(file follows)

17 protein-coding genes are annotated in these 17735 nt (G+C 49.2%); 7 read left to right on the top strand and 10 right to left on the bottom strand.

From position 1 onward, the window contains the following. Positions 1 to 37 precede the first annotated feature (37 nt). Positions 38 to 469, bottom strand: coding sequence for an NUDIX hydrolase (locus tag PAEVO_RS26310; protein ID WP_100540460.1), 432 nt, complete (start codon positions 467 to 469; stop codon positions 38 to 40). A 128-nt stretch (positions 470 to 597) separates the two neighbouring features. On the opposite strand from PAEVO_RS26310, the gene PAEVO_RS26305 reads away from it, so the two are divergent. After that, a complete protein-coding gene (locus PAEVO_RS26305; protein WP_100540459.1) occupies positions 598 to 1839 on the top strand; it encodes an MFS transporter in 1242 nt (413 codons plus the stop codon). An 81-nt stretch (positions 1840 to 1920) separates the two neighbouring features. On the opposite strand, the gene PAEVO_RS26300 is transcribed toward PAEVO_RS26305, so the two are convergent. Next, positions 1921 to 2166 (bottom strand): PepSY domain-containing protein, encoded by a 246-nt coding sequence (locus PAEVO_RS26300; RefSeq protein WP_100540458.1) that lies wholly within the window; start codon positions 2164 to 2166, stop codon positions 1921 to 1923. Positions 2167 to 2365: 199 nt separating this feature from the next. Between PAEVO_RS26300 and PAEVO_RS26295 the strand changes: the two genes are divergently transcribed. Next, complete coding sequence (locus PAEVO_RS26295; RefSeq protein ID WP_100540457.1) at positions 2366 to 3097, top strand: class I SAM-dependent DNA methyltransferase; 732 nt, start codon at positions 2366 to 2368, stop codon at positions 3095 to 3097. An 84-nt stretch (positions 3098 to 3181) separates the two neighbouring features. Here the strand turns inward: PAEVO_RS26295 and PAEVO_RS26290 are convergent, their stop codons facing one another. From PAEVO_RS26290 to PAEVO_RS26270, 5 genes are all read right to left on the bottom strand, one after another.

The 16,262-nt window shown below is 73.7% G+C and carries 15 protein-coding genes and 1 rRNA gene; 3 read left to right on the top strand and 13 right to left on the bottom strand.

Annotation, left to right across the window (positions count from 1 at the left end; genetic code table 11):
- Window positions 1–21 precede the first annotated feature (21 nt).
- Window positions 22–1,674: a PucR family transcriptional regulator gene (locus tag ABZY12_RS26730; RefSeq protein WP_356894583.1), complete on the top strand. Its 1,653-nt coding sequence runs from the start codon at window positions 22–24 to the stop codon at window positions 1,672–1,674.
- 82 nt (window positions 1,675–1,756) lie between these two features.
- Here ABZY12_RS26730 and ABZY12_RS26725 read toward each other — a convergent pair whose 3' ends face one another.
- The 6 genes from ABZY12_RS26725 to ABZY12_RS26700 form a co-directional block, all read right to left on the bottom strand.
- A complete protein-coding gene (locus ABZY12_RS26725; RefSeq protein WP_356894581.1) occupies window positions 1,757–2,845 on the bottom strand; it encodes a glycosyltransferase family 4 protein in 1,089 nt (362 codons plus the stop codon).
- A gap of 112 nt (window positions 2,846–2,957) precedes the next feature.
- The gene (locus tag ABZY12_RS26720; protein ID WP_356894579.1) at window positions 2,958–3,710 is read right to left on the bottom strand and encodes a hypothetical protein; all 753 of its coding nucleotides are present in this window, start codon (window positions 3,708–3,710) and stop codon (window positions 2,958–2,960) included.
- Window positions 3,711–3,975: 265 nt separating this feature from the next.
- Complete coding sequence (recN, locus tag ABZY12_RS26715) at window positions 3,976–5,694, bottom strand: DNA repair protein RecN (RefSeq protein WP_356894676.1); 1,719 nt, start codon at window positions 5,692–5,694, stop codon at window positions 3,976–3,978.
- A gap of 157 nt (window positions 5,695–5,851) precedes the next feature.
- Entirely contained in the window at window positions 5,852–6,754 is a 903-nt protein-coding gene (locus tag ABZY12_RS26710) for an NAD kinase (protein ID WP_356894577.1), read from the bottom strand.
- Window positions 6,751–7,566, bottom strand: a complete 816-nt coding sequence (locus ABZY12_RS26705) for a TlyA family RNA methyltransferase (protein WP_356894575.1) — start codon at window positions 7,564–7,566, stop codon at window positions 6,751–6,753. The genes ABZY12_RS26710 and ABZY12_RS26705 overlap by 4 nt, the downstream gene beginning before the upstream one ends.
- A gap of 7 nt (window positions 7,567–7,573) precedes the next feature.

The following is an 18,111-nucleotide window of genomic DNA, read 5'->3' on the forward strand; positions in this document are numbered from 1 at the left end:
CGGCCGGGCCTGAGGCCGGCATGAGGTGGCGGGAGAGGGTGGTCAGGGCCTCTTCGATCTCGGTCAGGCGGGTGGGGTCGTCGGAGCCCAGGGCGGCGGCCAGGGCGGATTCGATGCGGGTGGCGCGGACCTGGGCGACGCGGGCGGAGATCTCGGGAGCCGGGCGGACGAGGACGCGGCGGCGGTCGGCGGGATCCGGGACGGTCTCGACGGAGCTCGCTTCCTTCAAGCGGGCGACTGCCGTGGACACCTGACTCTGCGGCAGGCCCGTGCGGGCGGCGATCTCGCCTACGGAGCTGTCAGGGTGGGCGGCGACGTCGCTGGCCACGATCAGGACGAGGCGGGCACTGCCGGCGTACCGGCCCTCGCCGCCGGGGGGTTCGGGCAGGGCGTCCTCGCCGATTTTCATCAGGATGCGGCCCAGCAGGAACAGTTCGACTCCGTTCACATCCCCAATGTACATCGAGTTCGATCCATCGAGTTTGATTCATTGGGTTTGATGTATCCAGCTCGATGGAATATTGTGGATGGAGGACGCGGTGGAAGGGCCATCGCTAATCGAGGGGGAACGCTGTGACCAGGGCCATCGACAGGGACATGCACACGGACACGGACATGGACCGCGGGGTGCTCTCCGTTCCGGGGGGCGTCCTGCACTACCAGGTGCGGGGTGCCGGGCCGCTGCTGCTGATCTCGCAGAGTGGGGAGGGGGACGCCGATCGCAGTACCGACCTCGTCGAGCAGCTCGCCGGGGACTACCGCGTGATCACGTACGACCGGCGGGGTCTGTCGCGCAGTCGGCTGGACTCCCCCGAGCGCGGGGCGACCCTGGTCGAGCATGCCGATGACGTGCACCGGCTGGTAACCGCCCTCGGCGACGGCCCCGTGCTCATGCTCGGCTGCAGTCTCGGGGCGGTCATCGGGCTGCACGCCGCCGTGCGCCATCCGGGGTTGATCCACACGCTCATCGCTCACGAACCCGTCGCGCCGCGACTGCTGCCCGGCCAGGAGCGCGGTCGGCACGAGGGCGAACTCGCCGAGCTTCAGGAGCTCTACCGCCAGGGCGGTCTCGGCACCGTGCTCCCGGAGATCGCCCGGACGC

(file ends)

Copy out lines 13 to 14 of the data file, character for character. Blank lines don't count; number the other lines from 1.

- Window positions 3,711–3,975: 265 nt separating this feature from the next.
- Complete coding sequence (recN, locus tag ABZY12_RS26715) at window positions 3,976–5,694, bottom strand: DNA repair protein RecN (RefSeq protein WP_356894676.1); 1,719 nt, start codon at window positions 5,692–5,694, stop codon at window positions 3,976–3,978.